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  31 May 2022, 10:35

Hurricane Agatha drenches Mexican beach resorts

 

HUATULCO , Mexico, May 31, 2022 (BSS/AFP) - Hurricane Agatha, the first of
the season, lashed a string of beach resorts on Mexico's Pacific Coast as it
barreled ashore Monday, bringing strong winds, heavy rain and flood warnings.

Agatha was the strongest storm to make landfall along Mexico's Pacific coast
in May since record keeping began in 1949, the US National Hurricane Center
(NHC) said.

It touched land near Puerto Angel in the southern state of Oaxaca as a
Category 2 hurricane -- the second lowest on a scale of five.

Agatha later weakened to a Category 1 storm, but still packed maximum
sustained winds of 130 kilometers (80 miles) per hour, the NHC said.

"Rapid weakening is expected as the hurricane moves farther inland. Agatha is
forecast to weaken to a tropical storm tonight, and dissipate over
southeastern Mexico by late Tuesday," it said.

Small landslides were reported in parts of Oaxaca, civil protection
coordinator Oscar Valencia told the Milenio television channel.

Residents along the coast had stocked up on food and water and boarded up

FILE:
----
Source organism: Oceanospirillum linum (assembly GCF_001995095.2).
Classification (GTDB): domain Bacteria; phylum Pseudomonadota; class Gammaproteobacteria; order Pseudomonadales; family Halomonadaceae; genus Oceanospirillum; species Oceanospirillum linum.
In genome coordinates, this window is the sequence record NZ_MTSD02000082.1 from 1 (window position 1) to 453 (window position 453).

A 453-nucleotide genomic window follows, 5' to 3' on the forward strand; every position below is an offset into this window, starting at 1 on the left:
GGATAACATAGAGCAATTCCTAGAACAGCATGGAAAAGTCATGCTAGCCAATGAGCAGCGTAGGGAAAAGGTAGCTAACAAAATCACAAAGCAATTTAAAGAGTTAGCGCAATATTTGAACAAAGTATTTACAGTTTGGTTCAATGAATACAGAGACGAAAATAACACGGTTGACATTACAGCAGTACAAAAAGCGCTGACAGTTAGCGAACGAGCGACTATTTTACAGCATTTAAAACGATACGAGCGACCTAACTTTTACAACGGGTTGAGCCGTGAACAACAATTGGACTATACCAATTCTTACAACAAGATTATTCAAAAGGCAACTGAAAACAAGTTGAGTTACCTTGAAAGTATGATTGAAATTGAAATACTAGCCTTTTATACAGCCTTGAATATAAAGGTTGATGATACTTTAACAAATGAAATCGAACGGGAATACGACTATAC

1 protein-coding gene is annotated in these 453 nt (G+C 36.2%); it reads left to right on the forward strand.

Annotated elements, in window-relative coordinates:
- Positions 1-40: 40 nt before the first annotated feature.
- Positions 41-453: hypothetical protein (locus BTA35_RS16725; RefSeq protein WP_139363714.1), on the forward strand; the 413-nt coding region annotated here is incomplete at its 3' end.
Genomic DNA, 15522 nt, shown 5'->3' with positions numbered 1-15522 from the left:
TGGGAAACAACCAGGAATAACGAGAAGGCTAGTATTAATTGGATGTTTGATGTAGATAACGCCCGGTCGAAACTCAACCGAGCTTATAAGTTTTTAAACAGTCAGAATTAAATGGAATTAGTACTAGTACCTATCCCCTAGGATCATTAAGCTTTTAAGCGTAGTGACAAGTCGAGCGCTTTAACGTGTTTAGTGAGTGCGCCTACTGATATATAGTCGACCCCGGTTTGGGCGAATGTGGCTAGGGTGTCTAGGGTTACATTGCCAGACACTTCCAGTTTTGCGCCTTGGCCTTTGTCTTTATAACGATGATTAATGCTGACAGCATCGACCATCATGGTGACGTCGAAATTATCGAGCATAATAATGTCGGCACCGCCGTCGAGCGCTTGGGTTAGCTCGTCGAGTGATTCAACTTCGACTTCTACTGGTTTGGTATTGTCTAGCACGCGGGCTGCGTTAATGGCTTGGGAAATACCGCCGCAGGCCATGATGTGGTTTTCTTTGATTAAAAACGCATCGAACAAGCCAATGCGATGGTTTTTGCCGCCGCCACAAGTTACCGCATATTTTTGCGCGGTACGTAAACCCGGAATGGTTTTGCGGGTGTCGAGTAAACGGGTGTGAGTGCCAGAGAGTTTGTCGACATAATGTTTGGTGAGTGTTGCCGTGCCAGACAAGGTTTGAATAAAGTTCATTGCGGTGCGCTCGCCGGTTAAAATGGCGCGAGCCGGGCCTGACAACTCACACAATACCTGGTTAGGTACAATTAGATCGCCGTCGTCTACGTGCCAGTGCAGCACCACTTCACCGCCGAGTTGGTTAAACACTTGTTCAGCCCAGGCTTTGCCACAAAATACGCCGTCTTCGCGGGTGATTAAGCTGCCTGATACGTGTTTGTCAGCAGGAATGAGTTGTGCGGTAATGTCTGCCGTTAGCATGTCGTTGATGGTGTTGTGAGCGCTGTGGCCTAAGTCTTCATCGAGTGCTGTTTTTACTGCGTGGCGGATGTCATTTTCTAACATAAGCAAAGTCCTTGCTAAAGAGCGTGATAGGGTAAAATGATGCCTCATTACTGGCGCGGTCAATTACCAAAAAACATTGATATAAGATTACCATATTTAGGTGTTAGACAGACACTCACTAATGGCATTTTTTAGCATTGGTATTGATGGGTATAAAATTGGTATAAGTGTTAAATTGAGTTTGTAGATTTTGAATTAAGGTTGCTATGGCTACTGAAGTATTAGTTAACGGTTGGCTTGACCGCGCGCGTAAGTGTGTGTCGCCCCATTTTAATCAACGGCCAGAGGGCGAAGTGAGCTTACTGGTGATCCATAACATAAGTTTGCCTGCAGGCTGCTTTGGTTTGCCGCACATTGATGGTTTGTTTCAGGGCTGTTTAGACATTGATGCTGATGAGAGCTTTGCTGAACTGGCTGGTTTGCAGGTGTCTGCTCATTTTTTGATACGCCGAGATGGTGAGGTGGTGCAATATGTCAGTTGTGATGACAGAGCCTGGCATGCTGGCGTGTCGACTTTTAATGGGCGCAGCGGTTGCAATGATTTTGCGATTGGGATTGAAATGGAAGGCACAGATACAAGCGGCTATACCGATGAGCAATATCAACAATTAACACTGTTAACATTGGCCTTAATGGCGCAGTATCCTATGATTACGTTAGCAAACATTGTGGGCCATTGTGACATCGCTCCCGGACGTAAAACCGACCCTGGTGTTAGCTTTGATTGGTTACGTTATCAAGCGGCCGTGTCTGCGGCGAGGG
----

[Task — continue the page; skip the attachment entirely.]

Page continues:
windows of homes and businesses as Agatha approached.

Seaports in the area closed and airlines canceled flights to the region.

Authorities opened around 200 storm shelters with room for up to 26,800
people, while hotels provided refuge to the estimated 5,200 national and
foreign tourists in the danger zone.

"We are already on red alert. This is coming and it is coming strong,"
Roberto Castillo, a civil protection official in Huatulco, told AFP as the
storm neared.

A hurricane warning was issued for a stretch of coastline including Puerto
Escondido and other surf towns popular with Mexican and foreign tourists,
leaving normally busy beaches deserted.

"Storm surge is expected to produce extremely dangerous coastal flooding" and
will be accompanied by "large and destructive waves," the NHC said.

"Agatha will produce heavy rains over portions of southern Mexico through
Tuesday night," as well as "life-threatening surf and rip current
conditions," it predicted.

In Oaxaca and neighboring Chiapas state, "life-threatening flash flooding and
mudslides may occur," the NHC added.

The region is home to several major rivers and Mexico's meteorological
service warned of possible overflows and landslides.

Mexico is regularly lashed by tropical storms on both its Pacific and
Atlantic coasts, generally between the months of May and November.

The deadliest storm to hit Mexico last year was a Category 3 hurricane called
Grace that killed 11 people in the eastern states of Veracruz and Puebla in
August.

 

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